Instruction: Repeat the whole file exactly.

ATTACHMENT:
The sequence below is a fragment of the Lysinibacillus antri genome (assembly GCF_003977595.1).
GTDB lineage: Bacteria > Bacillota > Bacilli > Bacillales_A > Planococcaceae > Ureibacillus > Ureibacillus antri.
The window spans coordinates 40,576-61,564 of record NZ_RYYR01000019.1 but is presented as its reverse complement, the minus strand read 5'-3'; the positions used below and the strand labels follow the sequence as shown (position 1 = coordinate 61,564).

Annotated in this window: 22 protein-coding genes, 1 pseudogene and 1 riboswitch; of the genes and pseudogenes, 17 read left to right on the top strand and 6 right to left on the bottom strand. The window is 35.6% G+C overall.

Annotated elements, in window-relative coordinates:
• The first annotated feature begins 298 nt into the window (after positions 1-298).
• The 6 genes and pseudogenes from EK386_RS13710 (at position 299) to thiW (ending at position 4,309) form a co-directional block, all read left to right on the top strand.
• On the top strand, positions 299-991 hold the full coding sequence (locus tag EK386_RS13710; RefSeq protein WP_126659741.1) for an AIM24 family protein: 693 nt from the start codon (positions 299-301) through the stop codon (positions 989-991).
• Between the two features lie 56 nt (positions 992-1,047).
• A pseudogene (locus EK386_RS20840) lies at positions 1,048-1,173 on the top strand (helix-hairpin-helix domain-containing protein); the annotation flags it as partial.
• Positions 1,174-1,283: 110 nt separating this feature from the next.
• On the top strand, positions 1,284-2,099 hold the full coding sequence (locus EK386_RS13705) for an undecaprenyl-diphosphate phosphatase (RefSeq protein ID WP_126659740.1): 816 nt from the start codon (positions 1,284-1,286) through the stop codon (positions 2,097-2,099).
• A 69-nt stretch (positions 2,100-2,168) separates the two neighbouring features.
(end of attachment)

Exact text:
The sequence below is a fragment of the Lysinibacillus antri genome (assembly GCF_003977595.1).
GTDB lineage: Bacteria > Bacillota > Bacilli > Bacillales_A > Planococcaceae > Ureibacillus > Ureibacillus antri.
The window spans coordinates 40,576-61,564 of record NZ_RYYR01000019.1 but is presented as its reverse complement, the minus strand read 5'-3'; the positions used below and the strand labels follow the sequence as shown (position 1 = coordinate 61,564).

Annotated in this window: 22 protein-coding genes, 1 pseudogene and 1 riboswitch; of the genes and pseudogenes, 17 read left to right on the top strand and 6 right to left on the bottom strand. The window is 35.6% G+C overall.

Annotated elements, in window-relative coordinates:
• The first annotated feature begins 298 nt into the window (after positions 1-298).
• The 6 genes and pseudogenes from EK386_RS13710 (at position 299) to thiW (ending at position 4,309) form a co-directional block, all read left to right on the top strand.
• On the top strand, positions 299-991 hold the full coding sequence (locus tag EK386_RS13710; RefSeq protein WP_126659741.1) for an AIM24 family protein: 693 nt from the start codon (positions 299-301) through the stop codon (positions 989-991).
• Between the two features lie 56 nt (positions 992-1,047).
• A pseudogene (locus EK386_RS20840) lies at positions 1,048-1,173 on the top strand (helix-hairpin-helix domain-containing protein); the annotation flags it as partial.
• Positions 1,174-1,283: 110 nt separating this feature from the next.
• On the top strand, positions 1,284-2,099 hold the full coding sequence (locus EK386_RS13705) for an undecaprenyl-diphosphate phosphatase (RefSeq protein ID WP_126659740.1): 816 nt from the start codon (positions 1,284-1,286) through the stop codon (positions 2,097-2,099).
• A 69-nt stretch (positions 2,100-2,168) separates the two neighbouring features.